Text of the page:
Page images
PDF

love. I hope I shall be mindful of you. I wish you and I may
have our rest and satisfaction where all saints have theirs.
What is of this world will be found transitory; a clear evidence
whereof is my Son Ireton's death. I rest,
Dear Sister,

Your affectionate Brother,

Oliver Cromwell. §

P.S. * My Mother, Wife, and your friends here remember their loves.

No. 2&

Letter To The Committee For Sequestrations In Behalf Of
Mr. And Mrs. Finchah.
i [Vol. lii. p. iff ]
Thomas Fincham , Esquire, ofOatwell, Isle of Ely, is on
the List of Delinquents: Oliver, as an old friend or at least
neighbour, will do what he can for him.

To the Commissioitcrs for Sequestration, at Goldsmiths' Hall: hTese.
GENTLEMEN, Cockpit, — December 1651.

I formerly recommended unto you the Petition of one Mr.
Fincham and his Wife, desiring that if it were in your power
to give remedy in their case, you would be pleased to hear
them, according to the equity of their case. And forasmuch
as they have waited long in Town for a hearing, to their great
charge and expenses, which their present condition will not
well bear, I again earnestly desire that you will grant them
your favour of a speedy hearing of their business, and to relieve
them according to the merits and justice of their case: whereby
you will very much oblige,
Gentlemen,

Your very loving friend,

Oliver Cromwell. §§

ft Original shown roe,'and copied for me (26th October 1853), by Mr. Pnttick, Anctioneer, 191 Piccadilly, — who sold it, with another (Letter to Dick, 2d April 1650, Carrick, our Letter CLXXXII.), next day, "for 9 guineas, to Mr. Holloway, Bedford Street:" the Hick, a long letter, in very good keeping, went "for 26 guineas, to Mr. John Young, 6 Size Lane, Bucklersbury.n * On the margin.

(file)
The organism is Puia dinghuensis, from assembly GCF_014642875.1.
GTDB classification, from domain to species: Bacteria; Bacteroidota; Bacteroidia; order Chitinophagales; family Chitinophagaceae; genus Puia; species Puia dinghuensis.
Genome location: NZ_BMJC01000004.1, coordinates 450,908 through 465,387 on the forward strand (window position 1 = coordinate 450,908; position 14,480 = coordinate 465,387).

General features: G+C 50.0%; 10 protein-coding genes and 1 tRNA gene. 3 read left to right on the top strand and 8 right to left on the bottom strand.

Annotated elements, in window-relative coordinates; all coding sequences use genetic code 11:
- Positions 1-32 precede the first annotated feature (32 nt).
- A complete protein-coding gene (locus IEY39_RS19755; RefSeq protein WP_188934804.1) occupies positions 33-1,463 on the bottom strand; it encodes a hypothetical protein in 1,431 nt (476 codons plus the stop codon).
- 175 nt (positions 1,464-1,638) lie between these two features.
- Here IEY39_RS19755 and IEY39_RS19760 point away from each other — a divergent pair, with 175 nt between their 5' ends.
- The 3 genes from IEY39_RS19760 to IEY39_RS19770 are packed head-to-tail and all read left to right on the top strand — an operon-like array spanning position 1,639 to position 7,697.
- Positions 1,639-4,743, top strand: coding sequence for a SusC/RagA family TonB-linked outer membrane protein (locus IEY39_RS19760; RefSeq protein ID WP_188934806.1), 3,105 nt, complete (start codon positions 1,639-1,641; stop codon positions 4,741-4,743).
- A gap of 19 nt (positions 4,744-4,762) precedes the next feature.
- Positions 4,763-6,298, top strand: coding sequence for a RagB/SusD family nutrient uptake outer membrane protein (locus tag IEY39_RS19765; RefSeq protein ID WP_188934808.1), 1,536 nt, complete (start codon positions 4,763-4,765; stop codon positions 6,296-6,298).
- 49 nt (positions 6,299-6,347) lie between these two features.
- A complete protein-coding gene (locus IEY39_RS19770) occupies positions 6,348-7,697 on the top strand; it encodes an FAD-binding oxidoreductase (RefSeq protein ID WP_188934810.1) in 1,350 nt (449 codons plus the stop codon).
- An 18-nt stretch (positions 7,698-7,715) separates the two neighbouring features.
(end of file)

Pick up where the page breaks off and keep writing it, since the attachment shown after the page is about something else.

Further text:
fa Composition Papers, in State-Paper Office.

[ocr errors]
[ocr errors]

No. 27.

To Oxt'OKD AKn Cambridge. O

[Vol. III. p. 1*2.]'" A/

From those nine months of 1052 remain certain other small vestiges or waymarks; relating, as it happens, to the Universities , of one of which Oliver was Chancellor. The first is a Letter to Oxford.

"Greenwood" we have already seen: "Goodwin" is the famed Independent, at this time President of Magdalen College. Of "Zachary Maine," and his wishes and destinies, the reader can find an adequate account in Wood, with express allusion to the Letter which follows.* Zathary's desire was complied-with. A godly young man, fr6m Exeter City; not undeserving such a favour; who lived seven years in profitable communion with Goodwin, Owen and the others; then, at the |i Restoration, fell into troubles, into waverings; but |ended-^C" peaceably as Master of the Free school of Exeter, the Mayor and Chamber favouring him there.

1. To the Reverend my very foiling Friend Dr. Greenwood, Vice-Chancellor
. of the University of Oxford.
Sir, 'Cockpit,' 12th April 1652.

Mr. Thomas Goodwin hath recommended unto me one Zachary Maine, Demy of Magdalen College, to have the favour To be dispensed-with for the want of two or three terms in the taking of his Degree of Bachelor. I am assured that he js J s_. eminently godly, of able parts, and willing to perform all his' exercises. Upon which account (if it will not draw along with it too great an inconvenience) I desire that he may have the particular favour to be admitted to the said Degree. Which I intend not to draw into a precedent, but shall be very sparing therein.

. . I remain, Sir,

Your very loving friend,

Oliver Cromwell. §

BJ * Athena, |iv. 411.

§ From the Archives of Oxford University. Communicated by the Rev Dr. Bliss.

[ocr errors]

The Second an official Protection to Cambridge:

a. | To all Officers, Soldiers under my command, and others whom it may concern.

These are to charge and require you, upon sight hereof: Not to quarter any Officers or Soldiers in any of the^ Colleges, Halls or other Houses belonging to the University of Cambridge; Nor to offer any injury or violence to any of the Students or Members of any of the Colleges or Houses of the said University. As you shall answer the contrary at your peril.

Given under my hand and seal, the First of July 1652.

Oliver Cromwell.§

Note. In the Archives of Trinity College Cambridge is a Patent duly signeted, and superscribed "Oliver P.," of date "Whitehall, 21st October 1654;" appointing Richard Pratt, "who, as we are informed, is very poor and necessitous," a Bedesman (small pensioner for life) of that College. Which merely official Piece, as Richard Pratt too, except this of being poor, is without physiognomy for us, we do not insert here.*

The Third and Fourth are for Oxford again:

3. By his Excellency the Lord General Cromwell, Chancellor of the University of Oxford.